Five Questions for Mike Patrick
by Andrew Marchand, New York Post
Recently, the New York Post's Andrew Marchand spoke with ESPN NFL analyst and ASA member Mike Patrick. In August, Patrick had triple bypass and carotid surgery. Out since the NFL preseason, Patrick returned to ESPN's "Sunday Night Football" on October 10.
Q: How do you feel?
A: I feel terrific, better than I have any right to.
Q: How old are you? And how scary of a process was this for you?
A: I just turned 60. I guess I almost didn't make it. Scary? Actually, I fooled myself really well. I figured I couldn't get scared because my wife and mother would see it and be frightened. So I was going to day goodbye to them before I allowed myself to get scared, knowing that if it went right, the anesthesiologist would put me to sleep before I had a chance. It worked.
Q: What is the rehabilitation?
A: Basically, letting your body heal, and they want you to walk as much as possible. Because they cut the breastbone for the surgery, they won't let you do any upper body stuff at all. You are not supposed to lift more than five pounds. My cardiologist said I can walk to California and back, I don't have to walk any further than that. (Patrick lives in Virginia.)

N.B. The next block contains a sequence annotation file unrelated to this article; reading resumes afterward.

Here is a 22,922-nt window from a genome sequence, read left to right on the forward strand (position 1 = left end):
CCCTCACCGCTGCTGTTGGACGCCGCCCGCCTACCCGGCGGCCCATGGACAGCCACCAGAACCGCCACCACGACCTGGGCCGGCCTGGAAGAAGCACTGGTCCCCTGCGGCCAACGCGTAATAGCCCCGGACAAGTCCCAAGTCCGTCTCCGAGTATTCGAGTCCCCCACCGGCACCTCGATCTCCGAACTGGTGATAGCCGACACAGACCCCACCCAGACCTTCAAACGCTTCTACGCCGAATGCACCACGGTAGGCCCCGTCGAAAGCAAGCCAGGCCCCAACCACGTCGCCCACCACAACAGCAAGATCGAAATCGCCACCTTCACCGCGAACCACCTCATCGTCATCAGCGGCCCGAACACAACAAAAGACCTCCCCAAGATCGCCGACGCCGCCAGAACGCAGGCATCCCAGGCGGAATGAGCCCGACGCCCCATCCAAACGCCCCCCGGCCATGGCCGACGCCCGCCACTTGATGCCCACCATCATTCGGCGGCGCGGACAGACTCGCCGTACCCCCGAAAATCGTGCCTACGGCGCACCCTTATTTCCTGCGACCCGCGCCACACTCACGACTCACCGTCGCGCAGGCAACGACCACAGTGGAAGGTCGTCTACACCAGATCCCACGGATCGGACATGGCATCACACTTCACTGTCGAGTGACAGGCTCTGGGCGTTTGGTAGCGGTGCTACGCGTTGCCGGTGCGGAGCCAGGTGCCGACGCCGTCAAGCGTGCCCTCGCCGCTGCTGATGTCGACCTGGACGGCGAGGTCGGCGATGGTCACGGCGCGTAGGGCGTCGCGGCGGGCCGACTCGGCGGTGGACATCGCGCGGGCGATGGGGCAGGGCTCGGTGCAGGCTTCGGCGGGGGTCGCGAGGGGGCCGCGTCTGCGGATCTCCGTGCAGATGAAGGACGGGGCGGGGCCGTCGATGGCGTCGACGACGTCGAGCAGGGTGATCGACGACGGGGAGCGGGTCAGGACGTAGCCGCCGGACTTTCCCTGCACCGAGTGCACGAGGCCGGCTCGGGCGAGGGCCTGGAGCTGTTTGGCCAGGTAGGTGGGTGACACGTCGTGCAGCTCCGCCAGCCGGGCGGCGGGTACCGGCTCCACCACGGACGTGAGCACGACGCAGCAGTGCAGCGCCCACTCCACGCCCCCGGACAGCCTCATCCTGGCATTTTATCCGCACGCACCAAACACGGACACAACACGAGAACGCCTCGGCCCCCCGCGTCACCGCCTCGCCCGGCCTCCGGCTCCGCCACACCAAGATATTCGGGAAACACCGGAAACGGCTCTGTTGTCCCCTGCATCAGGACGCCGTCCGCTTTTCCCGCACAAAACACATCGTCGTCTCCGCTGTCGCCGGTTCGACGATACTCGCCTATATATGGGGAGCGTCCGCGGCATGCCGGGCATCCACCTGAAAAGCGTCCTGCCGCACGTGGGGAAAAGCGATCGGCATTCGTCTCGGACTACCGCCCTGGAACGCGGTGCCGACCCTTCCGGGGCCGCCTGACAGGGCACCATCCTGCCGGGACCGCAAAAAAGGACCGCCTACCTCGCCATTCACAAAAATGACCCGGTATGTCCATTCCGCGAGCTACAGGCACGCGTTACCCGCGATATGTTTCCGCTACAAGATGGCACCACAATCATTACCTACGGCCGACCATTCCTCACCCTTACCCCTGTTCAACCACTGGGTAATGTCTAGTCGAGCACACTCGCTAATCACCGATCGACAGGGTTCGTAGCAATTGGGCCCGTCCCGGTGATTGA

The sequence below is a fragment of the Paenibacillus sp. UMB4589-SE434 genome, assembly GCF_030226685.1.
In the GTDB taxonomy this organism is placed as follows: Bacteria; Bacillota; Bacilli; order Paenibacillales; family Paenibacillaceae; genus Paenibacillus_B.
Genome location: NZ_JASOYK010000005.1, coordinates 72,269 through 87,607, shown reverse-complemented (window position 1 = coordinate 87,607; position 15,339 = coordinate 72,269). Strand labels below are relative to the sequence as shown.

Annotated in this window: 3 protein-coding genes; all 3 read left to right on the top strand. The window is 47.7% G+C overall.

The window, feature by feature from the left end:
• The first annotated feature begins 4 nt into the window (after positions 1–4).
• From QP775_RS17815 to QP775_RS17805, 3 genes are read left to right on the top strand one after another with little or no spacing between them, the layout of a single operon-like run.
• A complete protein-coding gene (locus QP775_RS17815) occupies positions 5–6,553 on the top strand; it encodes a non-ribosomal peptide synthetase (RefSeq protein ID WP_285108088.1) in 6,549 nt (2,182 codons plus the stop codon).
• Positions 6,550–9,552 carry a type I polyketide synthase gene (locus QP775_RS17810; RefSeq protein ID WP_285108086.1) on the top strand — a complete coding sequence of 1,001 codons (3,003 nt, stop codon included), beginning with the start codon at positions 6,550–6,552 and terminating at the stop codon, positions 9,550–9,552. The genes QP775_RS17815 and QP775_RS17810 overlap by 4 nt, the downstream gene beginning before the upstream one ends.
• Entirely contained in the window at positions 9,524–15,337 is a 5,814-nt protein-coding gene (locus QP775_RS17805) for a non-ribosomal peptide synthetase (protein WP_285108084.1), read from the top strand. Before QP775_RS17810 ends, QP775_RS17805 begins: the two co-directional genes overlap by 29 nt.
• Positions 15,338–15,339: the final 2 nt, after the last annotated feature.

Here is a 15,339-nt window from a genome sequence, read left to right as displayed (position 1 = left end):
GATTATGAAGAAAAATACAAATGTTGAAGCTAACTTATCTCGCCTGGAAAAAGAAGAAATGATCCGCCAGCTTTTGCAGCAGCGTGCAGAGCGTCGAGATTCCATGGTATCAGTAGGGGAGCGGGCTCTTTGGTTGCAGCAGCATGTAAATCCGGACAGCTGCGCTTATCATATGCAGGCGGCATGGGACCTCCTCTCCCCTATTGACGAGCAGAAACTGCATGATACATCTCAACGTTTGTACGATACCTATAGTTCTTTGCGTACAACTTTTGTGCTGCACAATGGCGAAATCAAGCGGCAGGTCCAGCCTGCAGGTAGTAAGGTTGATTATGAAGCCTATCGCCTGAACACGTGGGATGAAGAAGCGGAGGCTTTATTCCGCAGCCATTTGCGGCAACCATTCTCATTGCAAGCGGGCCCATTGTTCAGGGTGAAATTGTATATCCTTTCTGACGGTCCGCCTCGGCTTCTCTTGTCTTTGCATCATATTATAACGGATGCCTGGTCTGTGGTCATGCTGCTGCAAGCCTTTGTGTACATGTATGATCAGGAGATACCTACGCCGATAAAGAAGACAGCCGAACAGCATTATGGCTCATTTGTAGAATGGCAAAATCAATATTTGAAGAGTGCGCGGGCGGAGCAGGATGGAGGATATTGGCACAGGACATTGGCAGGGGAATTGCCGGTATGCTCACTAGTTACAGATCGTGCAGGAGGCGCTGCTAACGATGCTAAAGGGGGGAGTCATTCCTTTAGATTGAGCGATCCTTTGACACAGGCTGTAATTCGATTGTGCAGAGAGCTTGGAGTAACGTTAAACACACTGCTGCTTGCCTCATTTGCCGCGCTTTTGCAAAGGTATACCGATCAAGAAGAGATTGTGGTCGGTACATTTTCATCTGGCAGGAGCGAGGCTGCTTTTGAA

Q: How did you find out you had this condition?
A: I had a whole bunch of little symptoms that didn't really match heart problems. I had a cramp in my throat and I had some numbness in my hands; then we were on a golf trip and I felt ill after a round of golf.
It was hot and all my partners said, ‘It's heat related, don't worry about it.' There were just too many things, so I called the doctor and he sent me to the cardiologist. From there, it wasn't hard to figure out something was really wrong. About five days later, I had the surgery.
Q: How hard has it been not being able to do your job?
A: I never missed a game in my life. I've done games with double pneumonia and a temperature of 103. I did a game the night before my father passed away and the night after because he wanted me to do it. So it has really been odd.